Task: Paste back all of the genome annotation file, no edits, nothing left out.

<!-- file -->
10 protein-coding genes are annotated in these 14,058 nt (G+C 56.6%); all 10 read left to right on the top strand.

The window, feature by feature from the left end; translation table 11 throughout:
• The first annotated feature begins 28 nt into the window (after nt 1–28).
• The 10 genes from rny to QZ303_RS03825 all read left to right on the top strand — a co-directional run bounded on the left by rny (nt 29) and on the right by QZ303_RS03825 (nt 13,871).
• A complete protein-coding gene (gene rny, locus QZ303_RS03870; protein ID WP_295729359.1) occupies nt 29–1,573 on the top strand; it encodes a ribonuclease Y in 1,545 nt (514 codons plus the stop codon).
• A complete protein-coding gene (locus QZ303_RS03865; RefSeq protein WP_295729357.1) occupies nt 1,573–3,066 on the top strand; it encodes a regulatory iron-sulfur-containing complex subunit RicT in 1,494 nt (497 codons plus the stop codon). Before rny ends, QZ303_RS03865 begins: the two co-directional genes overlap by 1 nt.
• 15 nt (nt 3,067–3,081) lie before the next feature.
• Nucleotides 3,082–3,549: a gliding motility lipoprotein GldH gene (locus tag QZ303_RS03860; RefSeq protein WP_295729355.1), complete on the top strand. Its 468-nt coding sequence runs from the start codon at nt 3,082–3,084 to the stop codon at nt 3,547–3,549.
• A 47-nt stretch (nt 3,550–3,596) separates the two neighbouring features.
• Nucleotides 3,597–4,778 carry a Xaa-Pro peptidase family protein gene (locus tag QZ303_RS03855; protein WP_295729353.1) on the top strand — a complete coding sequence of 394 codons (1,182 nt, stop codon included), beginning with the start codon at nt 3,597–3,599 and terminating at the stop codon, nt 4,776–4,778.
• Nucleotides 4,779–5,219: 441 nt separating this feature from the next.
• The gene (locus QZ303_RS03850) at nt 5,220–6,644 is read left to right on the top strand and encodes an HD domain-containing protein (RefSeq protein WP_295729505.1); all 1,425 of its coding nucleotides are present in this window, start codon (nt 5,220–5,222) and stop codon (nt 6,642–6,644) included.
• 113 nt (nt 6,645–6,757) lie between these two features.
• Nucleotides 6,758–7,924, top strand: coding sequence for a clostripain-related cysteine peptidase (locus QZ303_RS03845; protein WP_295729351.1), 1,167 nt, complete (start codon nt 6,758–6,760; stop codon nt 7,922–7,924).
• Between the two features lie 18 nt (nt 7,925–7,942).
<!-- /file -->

10 protein-coding genes are annotated in these 14,058 nt (G+C 56.6%); all 10 read left to right on the top strand.

The window, feature by feature from the left end; translation table 11 throughout:
• The first annotated feature begins 28 nt into the window (after nt 1–28).
• The 10 genes from rny to QZ303_RS03825 all read left to right on the top strand — a co-directional run bounded on the left by rny (nt 29) and on the right by QZ303_RS03825 (nt 13,871).
• A complete protein-coding gene (gene rny, locus QZ303_RS03870; protein ID WP_295729359.1) occupies nt 29–1,573 on the top strand; it encodes a ribonuclease Y in 1,545 nt (514 codons plus the stop codon).
• A complete protein-coding gene (locus QZ303_RS03865; RefSeq protein WP_295729357.1) occupies nt 1,573–3,066 on the top strand; it encodes a regulatory iron-sulfur-containing complex subunit RicT in 1,494 nt (497 codons plus the stop codon). Before rny ends, QZ303_RS03865 begins: the two co-directional genes overlap by 1 nt.
• 15 nt (nt 3,067–3,081) lie before the next feature.
• Nucleotides 3,082–3,549: a gliding motility lipoprotein GldH gene (locus tag QZ303_RS03860; RefSeq protein WP_295729355.1), complete on the top strand. Its 468-nt coding sequence runs from the start codon at nt 3,082–3,084 to the stop codon at nt 3,547–3,549.
• A 47-nt stretch (nt 3,550–3,596) separates the two neighbouring features.
• Nucleotides 3,597–4,778 carry a Xaa-Pro peptidase family protein gene (locus tag QZ303_RS03855; protein WP_295729353.1) on the top strand — a complete coding sequence of 394 codons (1,182 nt, stop codon included), beginning with the start codon at nt 3,597–3,599 and terminating at the stop codon, nt 4,776–4,778.
• Nucleotides 4,779–5,219: 441 nt separating this feature from the next.
• The gene (locus QZ303_RS03850) at nt 5,220–6,644 is read left to right on the top strand and encodes an HD domain-containing protein (RefSeq protein WP_295729505.1); all 1,425 of its coding nucleotides are present in this window, start codon (nt 5,220–5,222) and stop codon (nt 6,642–6,644) included.
• 113 nt (nt 6,645–6,757) lie between these two features.
• Nucleotides 6,758–7,924, top strand: coding sequence for a clostripain-related cysteine peptidase (locus QZ303_RS03845; protein WP_295729351.1), 1,167 nt, complete (start codon nt 6,758–6,760; stop codon nt 7,922–7,924).
• Between the two features lie 18 nt (nt 7,925–7,942).